Keeping Up with Technology: Enhancing Sleep and Mood in a Hospital Setting Through the Use of Bright Light Therapy

TheHealthPsychologist Member Contributions

By Azi Ghaffari, Ph.D. and Courtney Cornick, Ph.D.

Azi Ghaffari, Ph.D.

Azi Ghaffari, Ph.D.

Courtney Cornick, Ph.D.

Courtney Cornick, Ph.D.

Health psychologists who work in inpatient medical settings may know that poor or irregular sleep at night and subsequent low energy during the day, as well as low mood secondary to prolonged hospitalization, are common problems for hospitalized patients. These problems can be easier to resolve in patients who have short admissions, but more difficult to address in patients who are admitted for longer periods. Moreover, depression and insomnia may sometimes result in patients not being able to participate in daily cares, treatment, or rehabilitation therapies.

There are a variety of modalities (e.g., pharmacotherapy and Cognitive Behavioral Therapy; CBT) used to improve sleep and well-being of patients who are hospitalized. As health psychologists, we continue to explore more ways to assist our patients to achieve better outcomes during hospitalization in addition to optimally managing their mood and sleep. Numerous studies have explored the effectiveness of bright light therapy (BLT) to strengthen the circadian rhythm, improve sleep, and treat mood disorders (Golden et al., 2005). For example, BLT as a treatment for seasonal affective disorder has been well-established, and recent research has indicated BLT as a monotherapy and BLT in combination with fluoxetine as an effective for the treatment of nonseasonal major depressive disorder (MDD; Lam et al., 2016). Additionally, BLT is an effective intervention for the treatment of insomnia (Termen, 2007). However, few studies have investigated the degree to which BLT may predict improvement in sleep and/or mood in an inpatient setting. Furthermore, no studies have examined the impact BLT may have on the mood and sleep quality of individuals with spinal cord injury/disorders (SCI/D).

We are health psychologists who work primarily with inpatients with spinal cord injury/disorders (e.g., SCI, MS, ALS, and Guillian-Barre Syndrome), a majority of whom are older adults. Our patients can be admitted for months at a time, during which time they can have complaints including being in an unfamiliar environment; lack of comfortable sleeping arrangements; interruptions by staff for medical care; and disruptive noises and lights; all of which can contribute to poor sleep. Furthermore, individuals with SCI/D have several conditions common to SCI/D (e.g., decreased activity levels, pressure ulcer prevention routines, more time spent in bed, decreased levels of melatonin, prevalence of depressive symptoms, and changes in the body’s temperature regulation system and circadian clock), that can make sleep difficulties prevalent in this population (Giannoccaro et al., 2013).

Through a Human Centered Design (HCD) approach, we identified a need to address the problems with sleep and mood in our inpatient medical setting. With funding from the VA innovators grant program, we implemented a Performance Improvement (PI) project to improve sleep and mood for hospitalized patients in our SCI/D center. As a standard of care in our setting, all inpatients on our unit are given the Patient Health Questionnaire (PHQ-9 – a 9-item screen for depression) and the Insomnia Severity Index (ISI – a 7-item screen for insomnia) as part of their initial assessment. We invited patients with a PHQ-9≥10 and an ISI≥15 to use BLT (7,500 lux) for 30 minutes every morning. After four weeks, we conducted a follow-up that included re-administration of both the PHQ-9 and ISI. It should be noted that a light box of 7,500 lux was selected rather than 10,000 lux (which is cited in some previous findings) because research suggests using 7,500 lux for an older adult patient population to avoid side effects of eye sensitivity that are associated with higher light exposure (Sloane, Figueiro, & Cohen, 2008).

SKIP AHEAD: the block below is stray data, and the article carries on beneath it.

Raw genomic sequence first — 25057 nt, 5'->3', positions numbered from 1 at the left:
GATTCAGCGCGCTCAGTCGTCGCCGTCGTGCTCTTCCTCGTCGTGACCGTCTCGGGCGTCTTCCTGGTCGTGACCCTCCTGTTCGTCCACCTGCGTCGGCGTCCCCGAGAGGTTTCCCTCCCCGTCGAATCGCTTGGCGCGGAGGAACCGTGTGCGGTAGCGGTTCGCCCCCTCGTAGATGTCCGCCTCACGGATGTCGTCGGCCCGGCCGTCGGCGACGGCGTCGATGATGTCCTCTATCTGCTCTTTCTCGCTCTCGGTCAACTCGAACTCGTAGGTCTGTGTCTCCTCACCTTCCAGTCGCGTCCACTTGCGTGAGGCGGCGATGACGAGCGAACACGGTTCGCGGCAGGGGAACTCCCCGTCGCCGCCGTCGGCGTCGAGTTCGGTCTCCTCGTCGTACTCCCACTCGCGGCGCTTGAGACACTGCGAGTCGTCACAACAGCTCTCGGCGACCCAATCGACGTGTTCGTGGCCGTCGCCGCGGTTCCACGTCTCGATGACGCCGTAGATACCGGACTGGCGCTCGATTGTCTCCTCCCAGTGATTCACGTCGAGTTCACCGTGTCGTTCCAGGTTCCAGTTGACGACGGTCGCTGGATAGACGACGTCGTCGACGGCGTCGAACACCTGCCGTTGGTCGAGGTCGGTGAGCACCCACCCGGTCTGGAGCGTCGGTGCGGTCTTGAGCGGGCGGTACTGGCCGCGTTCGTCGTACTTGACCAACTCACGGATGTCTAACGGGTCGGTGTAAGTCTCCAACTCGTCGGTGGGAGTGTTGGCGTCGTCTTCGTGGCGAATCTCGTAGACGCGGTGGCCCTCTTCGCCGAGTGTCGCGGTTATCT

Our preliminary findings indicate a significant improvement in both mood and quality of sleep when patients utilized BLT. These domains may interact with treatment processes, and could also be viable treatment targets. We are looking forward to presenting this project in more detail at the APA Conference in August, and plan to initiate more research into this area. We have been thrilled with the findings thus far in our inpatient medical setting, and encourage other health psychologists in inpatient environments to consider BLT as an intervention when working with patients with prolonged hospitalizations.


Giannoccaro, M. P., Moghadam, K. K., Pizzza, F., Boriani, S., Maradli, N. M., Avoni, P., …Plazzi, G. (2013). Sleep disorders in patients with spinal cord injury. Sleep Medicine Review, 17, 399-409. doi: 10.1016/j.smrv.2012.12.005.

Golden, R. N., Gaynes, B. N., Ekstrom, R. D., Hamer, R. M., Jacobsen, F. M., Suppes, T., …Nemeroff, C. B. (2005). The efficacy of light therapy in the treatment of mood disorders: A Review and Meta-Analysis of the Evidence. American Journal of Psychiatry, 16, 656-662.

Lam, R. W., Levitt, A. J., Levitan, R. D., Michalak, E. E., Cheung, A. H., Morehouse, R., … & Tam, E. M. (2016). Efficacy of bright light treatment, fluoxetine, and the combination in patients with nonseasonal major depressive disorder: a randomized clinical trial. JAMA psychiatry, 73, 56-63. doi:10.1001/jamapsychiatry.2015.2235

Sloane, P. D., Figueiro, M., & Cohen, L. (2008). Light as therapy for sleep disorders and depression in older adults. Clinical geriatrics, 16, 25. Retrieved from

Terman, M. (2007). Evolving applications of light therapy. Sleep Medicine Review, 11, 497-507. doi:10.1016/j.smrv.2007.06.003